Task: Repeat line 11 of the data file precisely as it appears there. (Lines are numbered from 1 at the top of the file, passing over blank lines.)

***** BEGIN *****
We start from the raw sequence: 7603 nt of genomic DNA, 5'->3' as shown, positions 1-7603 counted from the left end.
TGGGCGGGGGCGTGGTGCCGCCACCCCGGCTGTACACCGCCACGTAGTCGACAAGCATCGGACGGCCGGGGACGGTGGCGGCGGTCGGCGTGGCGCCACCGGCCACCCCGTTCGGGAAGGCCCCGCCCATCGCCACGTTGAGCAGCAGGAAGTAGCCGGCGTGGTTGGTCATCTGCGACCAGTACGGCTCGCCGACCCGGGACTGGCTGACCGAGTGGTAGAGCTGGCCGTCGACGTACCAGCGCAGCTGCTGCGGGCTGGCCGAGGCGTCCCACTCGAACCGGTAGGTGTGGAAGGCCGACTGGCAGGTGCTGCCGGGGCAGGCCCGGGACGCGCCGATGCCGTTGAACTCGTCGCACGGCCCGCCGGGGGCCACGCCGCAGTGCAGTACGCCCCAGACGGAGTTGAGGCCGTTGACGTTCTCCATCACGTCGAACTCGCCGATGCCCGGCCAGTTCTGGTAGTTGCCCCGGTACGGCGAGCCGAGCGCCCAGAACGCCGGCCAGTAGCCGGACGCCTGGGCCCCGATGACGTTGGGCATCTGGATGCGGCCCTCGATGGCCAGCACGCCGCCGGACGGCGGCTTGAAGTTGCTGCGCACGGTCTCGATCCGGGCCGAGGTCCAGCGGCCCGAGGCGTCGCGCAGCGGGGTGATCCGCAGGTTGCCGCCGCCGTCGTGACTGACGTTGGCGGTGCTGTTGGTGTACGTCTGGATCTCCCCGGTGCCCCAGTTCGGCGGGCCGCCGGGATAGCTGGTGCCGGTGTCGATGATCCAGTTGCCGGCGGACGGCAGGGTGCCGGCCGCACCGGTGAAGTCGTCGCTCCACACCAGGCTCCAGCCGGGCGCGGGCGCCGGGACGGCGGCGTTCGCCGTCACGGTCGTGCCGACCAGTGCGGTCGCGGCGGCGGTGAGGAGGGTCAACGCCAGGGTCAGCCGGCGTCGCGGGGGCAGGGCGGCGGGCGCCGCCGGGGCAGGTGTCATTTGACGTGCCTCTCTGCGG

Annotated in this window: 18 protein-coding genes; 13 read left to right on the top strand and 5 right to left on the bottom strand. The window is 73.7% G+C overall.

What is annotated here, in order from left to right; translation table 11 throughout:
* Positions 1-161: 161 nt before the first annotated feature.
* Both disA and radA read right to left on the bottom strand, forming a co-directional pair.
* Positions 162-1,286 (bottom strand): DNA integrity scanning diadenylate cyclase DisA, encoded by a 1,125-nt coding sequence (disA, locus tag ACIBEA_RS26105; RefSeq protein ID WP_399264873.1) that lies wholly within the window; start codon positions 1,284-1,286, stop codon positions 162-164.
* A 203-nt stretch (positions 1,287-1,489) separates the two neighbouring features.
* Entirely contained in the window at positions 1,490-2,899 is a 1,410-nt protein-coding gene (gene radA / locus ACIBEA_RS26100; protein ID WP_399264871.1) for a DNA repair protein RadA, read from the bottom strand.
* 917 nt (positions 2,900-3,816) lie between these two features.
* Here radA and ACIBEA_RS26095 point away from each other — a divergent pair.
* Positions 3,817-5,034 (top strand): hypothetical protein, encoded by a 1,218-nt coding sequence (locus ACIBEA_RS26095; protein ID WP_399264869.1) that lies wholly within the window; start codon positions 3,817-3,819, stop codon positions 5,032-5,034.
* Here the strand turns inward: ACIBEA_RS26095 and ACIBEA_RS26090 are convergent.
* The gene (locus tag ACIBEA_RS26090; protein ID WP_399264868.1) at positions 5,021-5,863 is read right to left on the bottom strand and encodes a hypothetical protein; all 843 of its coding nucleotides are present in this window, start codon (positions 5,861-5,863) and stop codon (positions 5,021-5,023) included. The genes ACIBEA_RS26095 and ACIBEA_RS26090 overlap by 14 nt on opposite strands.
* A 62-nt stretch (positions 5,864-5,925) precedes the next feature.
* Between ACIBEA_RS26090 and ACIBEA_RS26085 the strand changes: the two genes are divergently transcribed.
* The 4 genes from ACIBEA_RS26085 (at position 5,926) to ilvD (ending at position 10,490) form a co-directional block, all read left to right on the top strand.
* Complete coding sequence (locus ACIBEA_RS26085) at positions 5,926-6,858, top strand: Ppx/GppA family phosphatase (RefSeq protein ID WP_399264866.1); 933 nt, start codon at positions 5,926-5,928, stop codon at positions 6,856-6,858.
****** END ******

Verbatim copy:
* Here radA and ACIBEA_RS26095 point away from each other — a divergent pair.